Bristol Myers Squibb (BMS) announced that the combination of Opdivo (nivolumab) and Yervoy (ipilimumab) continues to show significant long-term survival benefits for previously untreated patients with advanced or metastatic renal cell carcinoma (RCC). In the Phase 3 CheckMate -214 trial, the immunotherapy duo reduced the risk of death by 28% compared to sunitinib, an eight-year result that applies to patients of any risk group as defined by the International Metastatic RCC Database Consortium (IMDC).

Notably, the combination treatment not only improved survival but also provided more durable responses than sunitinib, particularly among patients with intermediate- and poor-risk prognostic factors as well as across the entire randomized patient group. These findings will be presented during the American Society of Clinical Oncology (ASCO) 2024 Genitourinary Cancers Symposium.

Dr. Nizar Tannir from The University of Texas MD Anderson Cancer Center emphasized the significance of these results as the longest follow-up in a Phase 3 trial for a checkpoint inhibitor combination therapy in advanced RCC. The data suggest that the dual immunotherapy could help patients achieve long-term positive outcomes, regardless of their IMDC risk status.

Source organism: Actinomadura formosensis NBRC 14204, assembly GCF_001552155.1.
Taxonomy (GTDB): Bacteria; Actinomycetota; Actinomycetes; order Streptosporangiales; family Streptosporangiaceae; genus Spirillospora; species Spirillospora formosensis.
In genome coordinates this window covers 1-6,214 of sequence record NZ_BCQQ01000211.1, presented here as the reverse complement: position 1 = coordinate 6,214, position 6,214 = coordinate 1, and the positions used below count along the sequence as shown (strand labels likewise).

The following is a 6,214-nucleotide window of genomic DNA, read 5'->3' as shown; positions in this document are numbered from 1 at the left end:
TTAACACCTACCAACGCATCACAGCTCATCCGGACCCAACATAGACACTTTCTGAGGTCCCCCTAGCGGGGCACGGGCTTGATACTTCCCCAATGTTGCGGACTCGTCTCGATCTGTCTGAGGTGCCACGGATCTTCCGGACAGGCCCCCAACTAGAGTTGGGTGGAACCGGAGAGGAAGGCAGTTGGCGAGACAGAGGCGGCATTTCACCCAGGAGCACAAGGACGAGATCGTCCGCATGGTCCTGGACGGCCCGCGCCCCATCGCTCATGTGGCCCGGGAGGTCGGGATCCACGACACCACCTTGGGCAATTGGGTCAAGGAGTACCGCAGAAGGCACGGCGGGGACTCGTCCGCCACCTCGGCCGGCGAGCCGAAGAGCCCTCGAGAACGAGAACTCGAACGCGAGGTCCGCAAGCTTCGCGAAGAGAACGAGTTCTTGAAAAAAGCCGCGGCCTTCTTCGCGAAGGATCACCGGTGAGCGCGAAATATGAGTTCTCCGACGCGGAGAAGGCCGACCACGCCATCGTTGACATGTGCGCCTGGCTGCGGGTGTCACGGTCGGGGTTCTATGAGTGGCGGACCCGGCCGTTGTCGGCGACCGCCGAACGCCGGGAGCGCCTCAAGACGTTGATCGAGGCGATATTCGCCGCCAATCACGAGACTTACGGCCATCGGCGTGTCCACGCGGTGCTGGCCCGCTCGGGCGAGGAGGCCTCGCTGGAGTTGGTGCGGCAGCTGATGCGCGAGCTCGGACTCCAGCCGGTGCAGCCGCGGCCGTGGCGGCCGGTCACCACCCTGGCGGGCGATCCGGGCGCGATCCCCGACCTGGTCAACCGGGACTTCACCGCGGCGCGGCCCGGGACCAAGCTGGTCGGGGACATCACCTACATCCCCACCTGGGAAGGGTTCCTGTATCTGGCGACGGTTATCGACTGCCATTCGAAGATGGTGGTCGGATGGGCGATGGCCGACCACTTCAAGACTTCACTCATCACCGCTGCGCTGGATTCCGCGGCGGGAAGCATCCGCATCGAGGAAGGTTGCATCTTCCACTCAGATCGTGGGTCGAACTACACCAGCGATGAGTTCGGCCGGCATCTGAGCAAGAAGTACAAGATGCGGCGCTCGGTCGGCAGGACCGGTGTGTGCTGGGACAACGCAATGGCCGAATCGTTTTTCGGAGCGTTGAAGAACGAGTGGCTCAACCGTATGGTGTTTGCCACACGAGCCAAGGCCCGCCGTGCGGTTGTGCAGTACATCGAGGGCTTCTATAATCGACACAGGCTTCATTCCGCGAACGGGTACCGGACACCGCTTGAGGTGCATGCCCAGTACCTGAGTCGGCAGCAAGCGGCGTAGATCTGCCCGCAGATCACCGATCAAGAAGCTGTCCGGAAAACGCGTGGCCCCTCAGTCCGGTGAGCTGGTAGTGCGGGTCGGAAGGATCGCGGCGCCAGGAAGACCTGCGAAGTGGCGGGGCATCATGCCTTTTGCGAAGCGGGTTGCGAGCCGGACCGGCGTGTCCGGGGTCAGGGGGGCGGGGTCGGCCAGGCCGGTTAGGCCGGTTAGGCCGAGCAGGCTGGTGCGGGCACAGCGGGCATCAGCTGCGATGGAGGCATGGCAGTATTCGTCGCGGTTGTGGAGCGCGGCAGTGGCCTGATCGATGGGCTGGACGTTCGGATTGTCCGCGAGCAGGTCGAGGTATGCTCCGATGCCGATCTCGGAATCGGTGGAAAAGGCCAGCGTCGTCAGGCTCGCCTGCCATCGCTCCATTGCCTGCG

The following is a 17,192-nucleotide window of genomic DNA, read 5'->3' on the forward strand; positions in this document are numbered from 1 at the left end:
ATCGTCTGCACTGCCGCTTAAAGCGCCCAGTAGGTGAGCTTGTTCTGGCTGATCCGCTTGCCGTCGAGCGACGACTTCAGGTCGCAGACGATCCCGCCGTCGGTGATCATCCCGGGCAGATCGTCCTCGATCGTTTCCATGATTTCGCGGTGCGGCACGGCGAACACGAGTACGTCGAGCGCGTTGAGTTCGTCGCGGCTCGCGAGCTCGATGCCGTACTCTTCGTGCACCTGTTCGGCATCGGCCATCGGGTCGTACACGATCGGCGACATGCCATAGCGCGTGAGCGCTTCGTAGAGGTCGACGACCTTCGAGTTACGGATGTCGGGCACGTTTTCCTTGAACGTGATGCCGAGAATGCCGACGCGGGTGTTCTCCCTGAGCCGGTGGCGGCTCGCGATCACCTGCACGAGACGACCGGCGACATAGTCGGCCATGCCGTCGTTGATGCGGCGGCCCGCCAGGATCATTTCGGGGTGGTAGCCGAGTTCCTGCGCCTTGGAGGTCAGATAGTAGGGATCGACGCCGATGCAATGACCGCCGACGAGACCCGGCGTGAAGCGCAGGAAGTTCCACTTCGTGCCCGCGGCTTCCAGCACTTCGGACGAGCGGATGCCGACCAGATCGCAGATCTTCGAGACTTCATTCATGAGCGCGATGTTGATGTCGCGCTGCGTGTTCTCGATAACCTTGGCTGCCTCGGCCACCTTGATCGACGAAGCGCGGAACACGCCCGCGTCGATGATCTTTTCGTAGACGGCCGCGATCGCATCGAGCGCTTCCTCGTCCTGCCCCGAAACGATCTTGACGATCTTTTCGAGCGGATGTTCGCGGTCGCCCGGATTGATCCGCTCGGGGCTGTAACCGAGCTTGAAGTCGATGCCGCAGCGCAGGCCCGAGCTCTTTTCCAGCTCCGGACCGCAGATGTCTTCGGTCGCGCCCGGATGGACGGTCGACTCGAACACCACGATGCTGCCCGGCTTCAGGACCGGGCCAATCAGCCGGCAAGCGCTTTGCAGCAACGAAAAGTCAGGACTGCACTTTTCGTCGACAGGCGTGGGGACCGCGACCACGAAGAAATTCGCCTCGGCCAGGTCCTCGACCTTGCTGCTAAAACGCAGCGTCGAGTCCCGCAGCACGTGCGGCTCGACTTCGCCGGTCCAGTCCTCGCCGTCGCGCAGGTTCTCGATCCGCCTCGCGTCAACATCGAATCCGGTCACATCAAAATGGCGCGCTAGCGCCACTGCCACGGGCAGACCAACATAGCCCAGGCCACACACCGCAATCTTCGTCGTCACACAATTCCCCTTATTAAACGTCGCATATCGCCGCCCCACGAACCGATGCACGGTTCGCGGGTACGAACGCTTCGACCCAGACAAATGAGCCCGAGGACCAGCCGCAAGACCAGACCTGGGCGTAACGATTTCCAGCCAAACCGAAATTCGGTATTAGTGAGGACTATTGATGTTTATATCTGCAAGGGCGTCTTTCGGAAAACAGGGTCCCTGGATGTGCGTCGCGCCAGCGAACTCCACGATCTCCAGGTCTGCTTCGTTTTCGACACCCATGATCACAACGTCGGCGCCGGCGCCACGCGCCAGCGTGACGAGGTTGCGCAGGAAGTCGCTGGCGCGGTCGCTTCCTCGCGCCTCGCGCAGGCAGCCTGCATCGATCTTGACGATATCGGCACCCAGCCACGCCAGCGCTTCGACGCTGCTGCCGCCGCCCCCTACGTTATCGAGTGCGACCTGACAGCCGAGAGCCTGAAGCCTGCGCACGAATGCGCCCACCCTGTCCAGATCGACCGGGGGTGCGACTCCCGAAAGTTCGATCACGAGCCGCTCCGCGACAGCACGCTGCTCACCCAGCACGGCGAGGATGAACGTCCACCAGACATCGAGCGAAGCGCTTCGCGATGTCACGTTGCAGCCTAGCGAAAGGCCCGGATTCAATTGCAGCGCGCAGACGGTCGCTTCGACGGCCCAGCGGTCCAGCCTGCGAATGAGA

The safety profile of the combination has been manageable, and no new safety concerns have been identified with extended follow-up. This update reinforces Bristol Myers Squibb’s leadership position in immunotherapy and highlights the potential of their treatments across multiple cancer types.

The CheckMate -214 trial results contribute valuable insights into the management of advanced RCC and offer hope for better long-term survival for patients battling this disease.

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Ferry Darma
Ferry Darma is Director of Media Relations at The Clinical Trial Vanguard. Ferry, a computer data scientist, focuses on the latest clinical trial industry news and trends.